However, Keshava Shastry, managing director and head of capital markets at DWS, said while market makers have left in the past, it has had little to no impact on the ecosystem with other APs quick to take their spot.

“Multiple market makers have come and gone, and it has had zero impact on the product support or the investor experience,” he said. “There are a lot of work being done by the issuers to make sure that there is good support for investors, so they can trade and especially during volatile times like at the start of the pandemic.”

Shastry pointed to research conducted by the Financial Conduct Authority (FCA) published in January 2021 titled Fixed Income ETFs: Secondary market participation and resilience during times of stress which found that while the top five APs accounted for 91% of the fixed income ETF trading volume, the market share of smaller APs rose in volatile markets showing the depth of the ecosystem.

“It shows there was a very broad and deep number of participants involved. Just because you see two or three names regularly winning business does not mean they are the only ones active, they are just winning by a small amount when investors put market in competition for getting best execution,” Shastry said.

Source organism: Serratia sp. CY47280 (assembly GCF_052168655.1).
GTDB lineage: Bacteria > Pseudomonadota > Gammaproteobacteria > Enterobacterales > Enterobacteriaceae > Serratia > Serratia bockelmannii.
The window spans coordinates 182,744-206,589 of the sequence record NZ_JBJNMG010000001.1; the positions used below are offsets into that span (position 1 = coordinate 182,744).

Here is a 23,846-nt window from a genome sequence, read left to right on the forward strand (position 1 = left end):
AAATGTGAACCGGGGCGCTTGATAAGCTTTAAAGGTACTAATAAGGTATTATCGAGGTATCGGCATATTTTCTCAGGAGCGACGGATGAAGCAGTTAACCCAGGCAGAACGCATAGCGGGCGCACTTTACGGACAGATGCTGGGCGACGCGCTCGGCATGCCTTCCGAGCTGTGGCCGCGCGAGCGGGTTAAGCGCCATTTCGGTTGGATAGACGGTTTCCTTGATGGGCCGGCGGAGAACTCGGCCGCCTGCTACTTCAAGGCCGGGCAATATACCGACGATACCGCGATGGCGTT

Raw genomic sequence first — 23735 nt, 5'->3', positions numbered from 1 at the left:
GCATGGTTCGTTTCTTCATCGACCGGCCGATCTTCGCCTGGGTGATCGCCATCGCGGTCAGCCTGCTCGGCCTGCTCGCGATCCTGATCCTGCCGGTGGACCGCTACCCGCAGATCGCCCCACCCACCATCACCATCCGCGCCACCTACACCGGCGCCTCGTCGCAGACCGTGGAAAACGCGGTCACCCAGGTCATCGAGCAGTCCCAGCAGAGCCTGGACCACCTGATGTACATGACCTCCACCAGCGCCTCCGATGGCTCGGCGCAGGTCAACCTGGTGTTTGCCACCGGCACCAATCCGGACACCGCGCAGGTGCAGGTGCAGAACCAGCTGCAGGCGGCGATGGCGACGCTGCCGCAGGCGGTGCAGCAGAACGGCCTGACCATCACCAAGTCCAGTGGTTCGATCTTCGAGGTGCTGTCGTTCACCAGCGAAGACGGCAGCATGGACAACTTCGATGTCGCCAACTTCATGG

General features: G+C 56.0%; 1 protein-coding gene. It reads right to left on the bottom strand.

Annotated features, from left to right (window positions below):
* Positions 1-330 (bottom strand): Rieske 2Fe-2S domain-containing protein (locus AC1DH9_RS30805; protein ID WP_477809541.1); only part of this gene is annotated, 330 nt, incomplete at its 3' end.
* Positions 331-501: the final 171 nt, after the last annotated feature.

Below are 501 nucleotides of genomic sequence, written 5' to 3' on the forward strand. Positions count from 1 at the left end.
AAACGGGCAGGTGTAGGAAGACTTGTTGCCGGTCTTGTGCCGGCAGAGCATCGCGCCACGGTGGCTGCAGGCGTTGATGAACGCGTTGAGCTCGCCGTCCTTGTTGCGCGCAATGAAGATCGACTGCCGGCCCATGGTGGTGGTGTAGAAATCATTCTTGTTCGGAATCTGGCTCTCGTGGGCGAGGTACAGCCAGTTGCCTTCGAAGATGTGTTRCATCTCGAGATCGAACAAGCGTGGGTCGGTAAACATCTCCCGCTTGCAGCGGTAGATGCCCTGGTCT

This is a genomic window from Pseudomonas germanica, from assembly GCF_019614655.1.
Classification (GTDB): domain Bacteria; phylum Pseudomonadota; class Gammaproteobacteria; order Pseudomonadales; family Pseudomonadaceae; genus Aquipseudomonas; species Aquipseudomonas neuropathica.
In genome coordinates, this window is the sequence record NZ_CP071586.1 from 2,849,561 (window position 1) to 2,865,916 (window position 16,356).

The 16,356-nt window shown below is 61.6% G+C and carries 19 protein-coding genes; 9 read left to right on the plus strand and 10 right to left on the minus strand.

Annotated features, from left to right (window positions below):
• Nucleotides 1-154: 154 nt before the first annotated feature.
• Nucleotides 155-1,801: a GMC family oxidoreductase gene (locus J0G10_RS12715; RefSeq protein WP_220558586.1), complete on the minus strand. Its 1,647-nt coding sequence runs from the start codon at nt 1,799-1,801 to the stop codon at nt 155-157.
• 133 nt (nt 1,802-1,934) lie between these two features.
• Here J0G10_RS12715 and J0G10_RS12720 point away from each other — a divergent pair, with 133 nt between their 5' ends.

Ciaran Fitzpatrick, managing director and head of ETF servicing, Europe, at State Street, pointed to the fact ETFs traded more than they ever did during the March 2020 drawdown, adding there is always an AP to pick up the slack if one falls out of the market.

He said: “Regulators have been focused on the number of APs for each product to avoid the scenario where nobody is trading on the product if they decided to walk away, but that is not the case, the ETF issuer has several APs signed up.”

Despite this, Izzo said the way ETFs held up during March and April 2020 hides a huge fragility in the market. At the onset of 2020 volatility, Izzo said the number of market makers trading on exchange “shrunk dramatically” due to cost or having either taken on too much bad risk.

GHCO saw its client base grow by 40% in March to June 2020 as it played a key role in calming investors as one of the few market makers showing prices on the exchange, with larger independent firms continuing to trade requests for quotes (RFQ).

“As a product, ETFs held up well but there is huge fragility that is overlooked,” he said. “Our market share rose as a direct result of firm’s exiting the market due to exchange-traded market making at great cost. Jane Street does zero exchange-traded market making and that tells you it is just a cost.”